The middle of America was once a highly romanticised and mystical area. As pioneers pushed through the Louisiana Purchase territory and carved states out of vast stretches of land; the legend of the west began. However, as the push to the west came to its conclusion and air travel became more popular these territories that once were on the spear tip of American society became ‘fly-over states.” Texas, Wyoming, New Mexico, and places of the like simply became swathes of land that folks could see out their windows while flying from some important east coast city to an important west coast city. The myth was debunked, the west no longer as wild and tame. Native Americans are no longer feared and wild warriors, they are a people trying to survive years of poverty and systematic neglect. The white Americans that live there are not seen as the honorable lawmen or dastardly bandits of the middle-1800s but as a conservative and simple folk that could not assimilate to urban life. The mythical west was all but forgotten, which is an incredible shame; especially in the video game medium.
For all the storied aspects of the west that have faded with time many still persevere. The western states are still as beautiful as ever. Video games have the unique ability to both show a beautiful place and have the player then interact with that landscape. ‘Walking simulator’ understand this part of the medium as they both present a setting and allow the player to explore it without relying too heavily on scripting or set-pieces. One of my group members mentioned Firewatch in a previous blog-post which is a perfect example of this. It allows the players to just sit and bask in the beauty of the setting, the action isn’t hurried along to the next platform or shooting gallery. Movies are able to do this with long, sweeping helicopter shots which remove the viewer from the action. Video games usually do not have the luxury of removing players from the action since it can create pacing and immersion issues. Therefore, settings tend to be in places where more people, places, and actions are happening at once. Grand Theft Auto is a beloved franchise because of how full the sandbox is. Creating chaos in urban landscapes is easy, not so much in big open plains. Creating sandboxes in the great plains area then has to become highly intentional and more involved. This is an argument I can sympathize with, screenshot hunting is only fun for so long and the game has to have a character outside of that. That is where the nature of the people who call this place their home pick up the slack.
In The Long Dark, a survival game you play as a normal human being whose will to survive is about to be put to the ultimate test. Whereas this game is set in the Yukon it could very easily be Wyoming or the Dakotas if wildlife and hypothermia are the main antagonists. The game captures the character of living out in an area like that; where toughness and fortitude are necessary to live. What games miss by not using a great plains sandbox is the fact that life in that part of the country is not guaranteed. Rural Washington does not have hot dog salesmen on every corner waiting to sell you health packs; In Texas, you don’t just have to contend with the police force when committing a crime, but with many of the town folks as well. We often times believe that the people of the wild west were hearty, but the people living there now are direct descendants and have been raised with many of the same virtues of self-reliance. These communities are close-knit and the people in them are, for better or worse, aware of what their neighbors are going through. It would be interesting for a game to explore town dynamics in one of these areas. Instead, it is much easier to rest on our laurels and make something more tried and true.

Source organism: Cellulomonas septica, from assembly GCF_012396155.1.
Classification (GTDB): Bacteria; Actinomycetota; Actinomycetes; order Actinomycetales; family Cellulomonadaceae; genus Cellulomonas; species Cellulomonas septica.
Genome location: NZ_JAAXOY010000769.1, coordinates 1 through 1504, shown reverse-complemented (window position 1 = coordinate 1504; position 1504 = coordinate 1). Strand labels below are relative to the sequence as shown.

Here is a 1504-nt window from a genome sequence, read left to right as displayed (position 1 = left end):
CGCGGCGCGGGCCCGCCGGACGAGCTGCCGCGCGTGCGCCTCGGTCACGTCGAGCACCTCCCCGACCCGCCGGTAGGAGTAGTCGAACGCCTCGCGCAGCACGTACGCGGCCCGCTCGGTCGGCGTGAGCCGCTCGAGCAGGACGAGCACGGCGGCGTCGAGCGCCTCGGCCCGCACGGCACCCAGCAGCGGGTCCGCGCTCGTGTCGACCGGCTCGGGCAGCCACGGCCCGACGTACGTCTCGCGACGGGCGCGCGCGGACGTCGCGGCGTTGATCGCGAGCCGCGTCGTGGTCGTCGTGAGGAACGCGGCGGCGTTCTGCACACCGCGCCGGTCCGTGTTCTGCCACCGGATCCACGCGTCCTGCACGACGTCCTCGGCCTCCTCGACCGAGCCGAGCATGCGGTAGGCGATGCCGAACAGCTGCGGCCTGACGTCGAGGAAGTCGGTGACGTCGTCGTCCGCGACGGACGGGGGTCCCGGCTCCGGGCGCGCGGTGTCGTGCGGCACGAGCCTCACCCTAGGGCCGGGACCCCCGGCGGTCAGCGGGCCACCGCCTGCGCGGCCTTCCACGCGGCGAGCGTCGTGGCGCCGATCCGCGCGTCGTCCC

Our group is making a game on the wild west. People want to hear stories about banditos and gunslingers and that is more than fine. However, I think that there is a severe lack of service given to the great plains area of our country. It has all of the makings of a compelling story: conflict, both internal and external, survival, and almost tribal togetherness. It also has a gorgeous setting that has the ability to stop a player in their tracks. It would require going all in though. To capture the essence a developer would have to embrace the things that may seem boring. Only dealing with a couple of characters, a sandbox without filler, a soundtrack that revels in the solitude of the plains. Players may find it boring, but if done correctly could be something that throws a wrench in gaming conventions and returns attention to the ‘fly-over states.’